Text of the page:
June 11, 2024
Categories: Uncategorized

How often should your organization be talking about foster if you want to grow your program? The answer might surprise you.

“Talk about your foster program all the time,” says Maddie’s Fund® Senior Community Solutions Specialist Kelly Duer. “Informal research on the organizations with the largest foster programs found that they are talking about foster on average in 33% of social media posts. Many of these organizations are posting multiple times each day, so they’re talking about it just about every single day.”  

This is important because hearing about other community members’ experiences with fostering and seeing photos of foster pets in homes can help to normalize fostering in the community. Market research has shown that one of the biggest reasons potential fosters don’t sign up is because they feel uncertain about fostering. Having a better understanding of how it looks and works can go a long way toward getting supporters more comfortable signing up. 

“The research I mentioned was done on social media, but don’t stop there,” says Duer. “A well-rounded approach to foster recruitment involves all types of communications. I’d recommend you work foster into 33% or more of all your communications, similarly to how often you talk about adoption. This should include things like newsletters, signage and chats during community events. Even things like email signatures and donation receipts can be great places to mention fostering,” says Duer.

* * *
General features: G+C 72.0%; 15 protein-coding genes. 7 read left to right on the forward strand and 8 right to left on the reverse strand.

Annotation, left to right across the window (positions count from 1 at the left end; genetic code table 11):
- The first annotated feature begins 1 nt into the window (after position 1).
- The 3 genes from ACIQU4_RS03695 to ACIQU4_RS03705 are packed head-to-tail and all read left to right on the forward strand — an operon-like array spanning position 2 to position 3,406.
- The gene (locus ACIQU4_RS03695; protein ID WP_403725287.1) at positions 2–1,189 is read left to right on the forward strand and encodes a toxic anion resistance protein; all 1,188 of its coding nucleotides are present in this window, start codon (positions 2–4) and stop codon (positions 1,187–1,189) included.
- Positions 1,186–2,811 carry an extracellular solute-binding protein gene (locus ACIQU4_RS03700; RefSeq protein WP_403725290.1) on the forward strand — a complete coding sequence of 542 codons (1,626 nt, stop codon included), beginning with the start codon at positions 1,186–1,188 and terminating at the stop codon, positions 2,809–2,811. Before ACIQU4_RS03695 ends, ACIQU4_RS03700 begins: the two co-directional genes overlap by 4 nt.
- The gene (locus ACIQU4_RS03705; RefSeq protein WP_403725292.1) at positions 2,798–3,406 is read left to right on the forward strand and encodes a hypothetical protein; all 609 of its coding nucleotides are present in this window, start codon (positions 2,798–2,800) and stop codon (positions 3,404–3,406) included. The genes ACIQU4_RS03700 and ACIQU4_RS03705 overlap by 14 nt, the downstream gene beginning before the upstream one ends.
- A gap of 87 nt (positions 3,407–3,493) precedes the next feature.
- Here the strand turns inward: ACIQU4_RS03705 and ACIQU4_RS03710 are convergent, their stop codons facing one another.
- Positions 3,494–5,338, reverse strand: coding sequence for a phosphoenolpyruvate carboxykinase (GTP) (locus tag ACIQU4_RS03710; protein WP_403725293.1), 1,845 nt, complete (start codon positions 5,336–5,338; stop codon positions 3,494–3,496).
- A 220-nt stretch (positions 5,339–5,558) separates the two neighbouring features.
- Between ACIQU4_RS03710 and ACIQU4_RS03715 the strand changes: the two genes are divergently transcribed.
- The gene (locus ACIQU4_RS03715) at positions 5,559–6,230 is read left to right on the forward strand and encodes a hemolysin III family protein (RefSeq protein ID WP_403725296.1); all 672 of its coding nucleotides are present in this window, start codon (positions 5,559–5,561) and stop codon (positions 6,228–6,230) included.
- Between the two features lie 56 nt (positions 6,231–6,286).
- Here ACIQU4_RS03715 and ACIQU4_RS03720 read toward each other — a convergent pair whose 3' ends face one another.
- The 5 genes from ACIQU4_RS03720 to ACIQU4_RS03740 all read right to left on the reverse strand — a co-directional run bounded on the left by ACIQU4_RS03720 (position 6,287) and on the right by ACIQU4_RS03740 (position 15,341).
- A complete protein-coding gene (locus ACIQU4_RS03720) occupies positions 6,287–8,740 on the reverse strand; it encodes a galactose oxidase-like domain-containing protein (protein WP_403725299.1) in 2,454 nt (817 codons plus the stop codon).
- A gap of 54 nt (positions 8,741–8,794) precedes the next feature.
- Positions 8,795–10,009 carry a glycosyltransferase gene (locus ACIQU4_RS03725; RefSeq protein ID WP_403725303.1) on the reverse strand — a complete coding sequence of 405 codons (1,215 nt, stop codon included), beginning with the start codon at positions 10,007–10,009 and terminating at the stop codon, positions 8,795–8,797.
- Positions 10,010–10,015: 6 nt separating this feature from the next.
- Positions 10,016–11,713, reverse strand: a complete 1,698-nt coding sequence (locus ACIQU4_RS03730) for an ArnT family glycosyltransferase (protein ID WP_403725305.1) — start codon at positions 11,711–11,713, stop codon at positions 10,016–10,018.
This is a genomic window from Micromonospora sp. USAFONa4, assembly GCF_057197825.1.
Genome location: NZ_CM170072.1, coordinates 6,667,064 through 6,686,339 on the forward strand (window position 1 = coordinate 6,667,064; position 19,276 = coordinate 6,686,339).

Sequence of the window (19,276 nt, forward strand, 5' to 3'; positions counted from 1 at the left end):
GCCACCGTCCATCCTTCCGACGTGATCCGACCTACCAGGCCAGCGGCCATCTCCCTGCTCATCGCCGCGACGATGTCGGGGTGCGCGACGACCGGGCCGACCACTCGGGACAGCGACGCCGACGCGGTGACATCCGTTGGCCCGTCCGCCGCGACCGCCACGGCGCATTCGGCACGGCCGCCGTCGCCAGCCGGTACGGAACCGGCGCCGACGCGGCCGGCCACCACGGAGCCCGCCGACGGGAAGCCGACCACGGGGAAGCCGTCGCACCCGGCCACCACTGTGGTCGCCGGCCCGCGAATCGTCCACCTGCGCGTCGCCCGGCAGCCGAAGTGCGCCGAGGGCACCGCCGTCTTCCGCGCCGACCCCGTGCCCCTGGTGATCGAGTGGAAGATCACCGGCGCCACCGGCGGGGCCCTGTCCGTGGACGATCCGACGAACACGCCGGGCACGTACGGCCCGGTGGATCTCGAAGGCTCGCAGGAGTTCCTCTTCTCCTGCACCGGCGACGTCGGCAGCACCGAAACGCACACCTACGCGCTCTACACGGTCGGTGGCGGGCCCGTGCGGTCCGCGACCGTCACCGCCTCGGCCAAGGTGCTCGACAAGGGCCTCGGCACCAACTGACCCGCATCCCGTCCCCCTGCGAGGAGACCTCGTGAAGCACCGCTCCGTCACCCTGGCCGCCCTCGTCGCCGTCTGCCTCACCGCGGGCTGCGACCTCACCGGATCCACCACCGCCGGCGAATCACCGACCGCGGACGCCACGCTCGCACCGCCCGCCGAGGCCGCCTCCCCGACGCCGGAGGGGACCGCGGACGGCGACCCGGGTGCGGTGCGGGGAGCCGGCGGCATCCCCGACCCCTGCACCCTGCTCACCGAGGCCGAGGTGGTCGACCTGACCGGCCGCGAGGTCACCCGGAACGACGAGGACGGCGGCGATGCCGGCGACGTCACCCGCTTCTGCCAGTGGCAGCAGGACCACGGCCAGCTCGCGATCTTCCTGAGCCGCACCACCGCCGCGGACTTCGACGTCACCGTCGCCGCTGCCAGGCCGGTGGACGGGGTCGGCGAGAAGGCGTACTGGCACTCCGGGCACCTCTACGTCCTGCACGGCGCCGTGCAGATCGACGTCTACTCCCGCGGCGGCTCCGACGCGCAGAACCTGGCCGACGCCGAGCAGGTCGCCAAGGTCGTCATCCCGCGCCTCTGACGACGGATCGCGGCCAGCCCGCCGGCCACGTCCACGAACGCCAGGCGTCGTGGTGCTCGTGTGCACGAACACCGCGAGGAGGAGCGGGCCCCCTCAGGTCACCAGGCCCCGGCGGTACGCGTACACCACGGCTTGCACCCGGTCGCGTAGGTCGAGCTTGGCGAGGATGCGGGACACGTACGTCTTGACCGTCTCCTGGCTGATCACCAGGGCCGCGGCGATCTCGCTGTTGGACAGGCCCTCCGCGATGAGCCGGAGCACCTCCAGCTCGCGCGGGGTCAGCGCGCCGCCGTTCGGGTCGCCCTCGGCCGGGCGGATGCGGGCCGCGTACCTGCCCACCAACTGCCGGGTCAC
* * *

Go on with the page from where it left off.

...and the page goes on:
You might be wondering, How will I fit this in with all the other things I need to talk about? The answer is easier than you think! Working foster in with some of your other communications can increase foster messaging while not taking away from the other things you need to discuss. For example, a note that your shelter or rescue organization is closed for a holiday could include photos of several pets spending their holiday in foster homes. Your communications should include stories about pets in foster homes, messaging about why foster homes are needed, mentioning an adoptable pet was in foster or is available for foster or adoption, and more (for an example of an organization that’s doing a great job of working foster into its communications, check out One Tail at a Time’s Facebook Page). 

Is there an upper limit to how often an organization can talk about fostering? Duer had a chance to test this out while working with a local rescue organization. “I thought there might be a point at which their followers would complain, but that’s not what happened,” Duer says. “They were talking about foster in some way in upwards of 75% of all types of communications. Sign-ups for both their traditional and their short-term foster programs were at a record high. There was not a single complaint from supporters, but their all-volunteer team got completely overwhelmed with the volume of new fosters!”  

Interested in doing a quick assessment of your organization’s communications about fostering on your website and social media? Use this best practices document for your website and this document to audit your social media.